Meeting legendary NBA baller Gus Williams the same week that the NBA begins its annual free agency pageantry was a statement of then and now, a before and after.
Williams was in town for a press conference to announce the production of “Four Square Miles to Glory,” a documentary about outstanding talented athletes such as himself who balled over the years for Mount Vernon High School. Remember when he sat out the entire 1980-1981 NBA season because of a contract dispute with the Seattle Supersonics, now the Oklahoma Thunder ?
While listening to Williams, my cell was blowing up from all of the apps and text alerts about each prospective free agent rumor and proposed deal in the works. It’s like NBA teams just wanted to give away money, and with a limited amount of time to do so. It’s like they had to make a deal or Wayne Brady would move on to the next contestant to choose one of the other available doors.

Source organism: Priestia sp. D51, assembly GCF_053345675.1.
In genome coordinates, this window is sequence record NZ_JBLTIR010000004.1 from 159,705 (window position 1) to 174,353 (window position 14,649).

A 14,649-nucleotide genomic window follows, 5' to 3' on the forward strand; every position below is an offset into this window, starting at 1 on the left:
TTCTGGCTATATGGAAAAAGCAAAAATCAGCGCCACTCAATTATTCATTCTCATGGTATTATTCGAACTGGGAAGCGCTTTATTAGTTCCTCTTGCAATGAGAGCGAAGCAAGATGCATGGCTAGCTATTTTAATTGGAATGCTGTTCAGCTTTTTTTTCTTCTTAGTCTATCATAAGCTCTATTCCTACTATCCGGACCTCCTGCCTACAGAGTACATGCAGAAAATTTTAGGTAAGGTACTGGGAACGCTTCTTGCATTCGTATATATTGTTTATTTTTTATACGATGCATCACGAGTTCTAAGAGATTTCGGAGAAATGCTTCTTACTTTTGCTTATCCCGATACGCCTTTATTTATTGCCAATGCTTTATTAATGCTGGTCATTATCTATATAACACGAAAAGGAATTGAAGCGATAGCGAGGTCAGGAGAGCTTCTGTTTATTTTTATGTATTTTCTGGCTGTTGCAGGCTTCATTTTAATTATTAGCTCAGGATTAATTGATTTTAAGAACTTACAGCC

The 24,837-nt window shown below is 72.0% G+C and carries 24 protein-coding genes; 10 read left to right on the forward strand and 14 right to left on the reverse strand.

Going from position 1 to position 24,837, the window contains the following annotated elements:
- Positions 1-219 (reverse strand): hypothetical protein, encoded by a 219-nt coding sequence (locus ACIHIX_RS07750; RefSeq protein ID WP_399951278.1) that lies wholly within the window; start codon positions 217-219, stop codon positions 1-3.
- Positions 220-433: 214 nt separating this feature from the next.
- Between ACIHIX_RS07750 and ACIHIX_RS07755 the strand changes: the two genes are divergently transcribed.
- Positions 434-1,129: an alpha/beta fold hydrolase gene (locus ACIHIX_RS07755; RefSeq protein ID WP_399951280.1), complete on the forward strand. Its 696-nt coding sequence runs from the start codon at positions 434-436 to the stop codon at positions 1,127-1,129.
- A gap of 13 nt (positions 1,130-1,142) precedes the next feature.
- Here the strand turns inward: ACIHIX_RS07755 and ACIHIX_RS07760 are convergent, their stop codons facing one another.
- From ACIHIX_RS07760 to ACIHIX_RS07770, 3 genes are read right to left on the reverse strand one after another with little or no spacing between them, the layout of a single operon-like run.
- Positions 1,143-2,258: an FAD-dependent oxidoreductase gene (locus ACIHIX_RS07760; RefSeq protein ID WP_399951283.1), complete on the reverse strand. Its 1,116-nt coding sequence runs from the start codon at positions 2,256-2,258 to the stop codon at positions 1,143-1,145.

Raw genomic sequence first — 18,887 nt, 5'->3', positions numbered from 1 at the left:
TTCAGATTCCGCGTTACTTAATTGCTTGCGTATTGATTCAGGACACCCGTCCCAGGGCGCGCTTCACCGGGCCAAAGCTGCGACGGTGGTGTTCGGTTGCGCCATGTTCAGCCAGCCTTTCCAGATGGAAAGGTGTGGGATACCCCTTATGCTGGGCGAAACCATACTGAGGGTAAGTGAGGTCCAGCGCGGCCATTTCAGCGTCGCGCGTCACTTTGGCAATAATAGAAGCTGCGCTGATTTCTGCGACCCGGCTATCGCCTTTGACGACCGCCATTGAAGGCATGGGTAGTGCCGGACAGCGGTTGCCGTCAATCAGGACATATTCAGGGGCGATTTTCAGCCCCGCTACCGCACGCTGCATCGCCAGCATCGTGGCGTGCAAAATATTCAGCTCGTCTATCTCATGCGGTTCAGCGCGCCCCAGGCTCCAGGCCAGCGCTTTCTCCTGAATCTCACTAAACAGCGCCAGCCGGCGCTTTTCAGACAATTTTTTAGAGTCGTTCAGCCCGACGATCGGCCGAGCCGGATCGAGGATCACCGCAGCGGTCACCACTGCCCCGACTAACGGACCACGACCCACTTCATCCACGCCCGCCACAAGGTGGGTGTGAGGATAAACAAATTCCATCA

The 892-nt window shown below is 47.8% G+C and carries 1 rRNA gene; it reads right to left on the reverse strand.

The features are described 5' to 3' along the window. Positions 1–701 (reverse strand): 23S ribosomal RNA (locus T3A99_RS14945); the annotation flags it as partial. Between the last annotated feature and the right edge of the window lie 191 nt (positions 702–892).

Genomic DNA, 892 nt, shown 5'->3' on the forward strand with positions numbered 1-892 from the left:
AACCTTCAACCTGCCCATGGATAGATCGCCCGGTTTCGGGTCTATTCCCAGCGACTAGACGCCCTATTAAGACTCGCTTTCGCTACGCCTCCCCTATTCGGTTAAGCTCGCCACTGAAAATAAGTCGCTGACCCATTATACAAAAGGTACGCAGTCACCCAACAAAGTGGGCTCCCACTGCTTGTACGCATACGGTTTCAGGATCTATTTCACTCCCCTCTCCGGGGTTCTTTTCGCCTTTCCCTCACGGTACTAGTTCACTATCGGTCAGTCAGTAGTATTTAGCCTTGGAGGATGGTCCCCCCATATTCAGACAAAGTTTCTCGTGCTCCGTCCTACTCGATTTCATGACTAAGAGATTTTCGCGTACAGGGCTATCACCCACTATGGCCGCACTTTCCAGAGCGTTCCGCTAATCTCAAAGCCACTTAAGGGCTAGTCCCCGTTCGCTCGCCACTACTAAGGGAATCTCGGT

I couldn’t believe Iman Shumpert (Cleveland Cavaliers) would get a four-year, $10-million-per deal. Robin Lopez (New York Knicks), $13.5 million. Draymond Green of the Golden State Warriors, this season’s NBA champs, resigned his deal, increasing his salary from $880,248 a year to $85 million for five. Do the math. That’s Greece bailout-type dough!
Williams’ style of offense would have been perfect for today’s Brooklyn Nets, who resigned deals with center Brook Lopez, Robin’s brother, for $60 million for three years. Likewise, forward Thaddeus Young got $50 million for four. Williams excels at getting the ball to Lopez- and Young-type players. Brooklyn also signed their drafted rookie forward Rondae Hollis-Jefferson, though the terms were undisclosed.
Trade rumors for Nets forward Joe Johnson, the NBA’S second highest paid player, continue, with the sexiest being the Cleveland Cavaliers. Trading Johnson would diminish financial obligations and the severe luxury tax penalties Brooklyn faces.